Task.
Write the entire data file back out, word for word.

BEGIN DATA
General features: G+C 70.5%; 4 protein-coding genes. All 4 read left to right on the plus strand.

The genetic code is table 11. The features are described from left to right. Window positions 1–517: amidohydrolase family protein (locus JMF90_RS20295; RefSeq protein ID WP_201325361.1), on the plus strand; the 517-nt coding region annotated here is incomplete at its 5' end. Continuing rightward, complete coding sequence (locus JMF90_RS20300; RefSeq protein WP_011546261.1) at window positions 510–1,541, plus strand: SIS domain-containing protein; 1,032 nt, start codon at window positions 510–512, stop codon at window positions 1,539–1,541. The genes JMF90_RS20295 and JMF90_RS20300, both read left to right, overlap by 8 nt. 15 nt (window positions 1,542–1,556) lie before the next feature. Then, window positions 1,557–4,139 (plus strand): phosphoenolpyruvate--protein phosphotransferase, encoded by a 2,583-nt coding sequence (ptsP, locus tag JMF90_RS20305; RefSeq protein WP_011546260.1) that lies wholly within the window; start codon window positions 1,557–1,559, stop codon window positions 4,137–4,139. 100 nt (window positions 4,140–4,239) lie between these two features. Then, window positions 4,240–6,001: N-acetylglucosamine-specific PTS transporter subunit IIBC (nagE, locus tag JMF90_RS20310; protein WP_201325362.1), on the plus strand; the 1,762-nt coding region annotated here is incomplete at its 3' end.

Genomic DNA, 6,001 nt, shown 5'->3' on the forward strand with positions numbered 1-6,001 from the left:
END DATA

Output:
General features: G+C 70.5%; 4 protein-coding genes. All 4 read left to right on the plus strand.

The genetic code is table 11. The features are described from left to right. Window positions 1–517: amidohydrolase family protein (locus JMF90_RS20295; RefSeq protein ID WP_201325361.1), on the plus strand; the 517-nt coding region annotated here is incomplete at its 5' end. Continuing rightward, complete coding sequence (locus JMF90_RS20300; RefSeq protein WP_011546261.1) at window positions 510–1,541, plus strand: SIS domain-containing protein; 1,032 nt, start codon at window positions 510–512, stop codon at window positions 1,539–1,541. The genes JMF90_RS20295 and JMF90_RS20300, both read left to right, overlap by 8 nt. 15 nt (window positions 1,542–1,556) lie before the next feature. Then, window positions 1,557–4,139 (plus strand): phosphoenolpyruvate--protein phosphotransferase, encoded by a 2,583-nt coding sequence (ptsP, locus tag JMF90_RS20305; RefSeq protein WP_011546260.1) that lies wholly within the window; start codon window positions 1,557–1,559, stop codon window positions 4,137–4,139. 100 nt (window positions 4,140–4,239) lie between these two features. Then, window positions 4,240–6,001: N-acetylglucosamine-specific PTS transporter subunit IIBC (nagE, locus tag JMF90_RS20310; protein WP_201325362.1), on the plus strand; the 1,762-nt coding region annotated here is incomplete at its 3' end.

Genomic DNA, 6,001 nt, shown 5'->3' on the forward strand with positions numbered 1-6,001 from the left: